Like the rest of the nation, we’ve been watching the education train wreck playing out in Chicago and Philadelphia. We are holding our breath as similar scenarios loom for Tennessee cities like Memphis and Nashville.
Memphis is in the middle of a less than smooth merging of school districts with Shelby County, borne out of financial necessity as the Memphis district was facing a staggering budget shortfall. Now in Nashville, as the costs for charters is rapidly increasing and outpacing the available revenue, the supporters of charter expansion are using new buzzwords “high quality seat”. What seems to be following those buzzwords is usually something along the lines of “closing down schools” to make room for the charters that will provide the yet to be defined “HQ seat”.
As we hear these “reformers” nonchalantly toss around the idea of closing our public schools, a few questions come to mind. If you share our concern for all the students in Nashville who are at the center of the current storm, you might also want to hear these “reformers” answer the following questions:
- What is the 10 year plan for large urban districts like Memphis, Nashville and Knoxville? What does that plan look like for suburban and rural districts?
- What will the ratio of charter and traditional schools be in urban, suburban, and rural districts?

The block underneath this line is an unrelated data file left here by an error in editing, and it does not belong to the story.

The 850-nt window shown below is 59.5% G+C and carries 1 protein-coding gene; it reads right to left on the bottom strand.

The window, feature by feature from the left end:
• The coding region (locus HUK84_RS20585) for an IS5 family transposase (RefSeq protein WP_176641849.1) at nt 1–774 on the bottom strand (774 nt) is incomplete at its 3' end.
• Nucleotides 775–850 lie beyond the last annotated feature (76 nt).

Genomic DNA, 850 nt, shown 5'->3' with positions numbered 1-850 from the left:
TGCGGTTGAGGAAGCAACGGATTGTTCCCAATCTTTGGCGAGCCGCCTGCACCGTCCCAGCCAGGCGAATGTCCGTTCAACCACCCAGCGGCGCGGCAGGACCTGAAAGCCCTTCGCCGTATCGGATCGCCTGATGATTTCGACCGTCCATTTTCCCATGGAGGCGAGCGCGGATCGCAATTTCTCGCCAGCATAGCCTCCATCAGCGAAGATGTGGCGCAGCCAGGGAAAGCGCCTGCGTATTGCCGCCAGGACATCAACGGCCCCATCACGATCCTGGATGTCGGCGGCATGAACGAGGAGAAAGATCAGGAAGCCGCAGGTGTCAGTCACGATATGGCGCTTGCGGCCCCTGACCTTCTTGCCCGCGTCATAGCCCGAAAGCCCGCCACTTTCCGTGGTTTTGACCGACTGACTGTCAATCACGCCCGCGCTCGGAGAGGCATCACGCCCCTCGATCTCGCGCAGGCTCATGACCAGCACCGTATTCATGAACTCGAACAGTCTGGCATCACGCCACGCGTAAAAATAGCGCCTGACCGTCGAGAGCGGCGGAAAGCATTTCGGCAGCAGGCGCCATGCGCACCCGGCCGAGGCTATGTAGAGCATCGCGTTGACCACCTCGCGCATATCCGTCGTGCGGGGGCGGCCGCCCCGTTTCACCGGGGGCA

- What metrics will be used to determine which traditional schools are closed? Shouldn’t we hear from the families and communities that would be affected by such closures?
- When a child’s zoned school is closed, what are the options for a parent who does not want their child to attend a nearby charter school with extended hours and/or school on weekends? Where will those students go and how will they get there?
- How will districts pay for increased costs for busing students as neighborhood schools close?
- Currently, students who are English Language Learners or who are moderately to severely disabled are not served to any significant level at charter schools in TN. Where will they go to school if their zoned school is closed? Will such students, who require a higher level of investment, be isolated? Or will they be educated alongside their peers in charter schools, as they are now in traditional schools?
- If a child is counseled out or forced out of a charter, what options do they have if their zoned school is closed?
These are some of the many questions that must be answered by those that believe, and have stated, that we need to start closing existing schools to finance charter schools. The education of our children can not be based on a blithe assumption that “market forces” will sort everything out. The voters and families of this town have the right to decide whether the “reform” vision is the one we want. Tennesseans, especially those in Nashville, need a truthful picture with specifics of what that vision is before that decision is meaningful or even possible. If you come across anyone that is willing to answer these questions please send us their responses.
This is more than just about money. It is about planning for the district’s future. If you believe Nashville needs to answer these questions before approving any more charters please call your city council rep.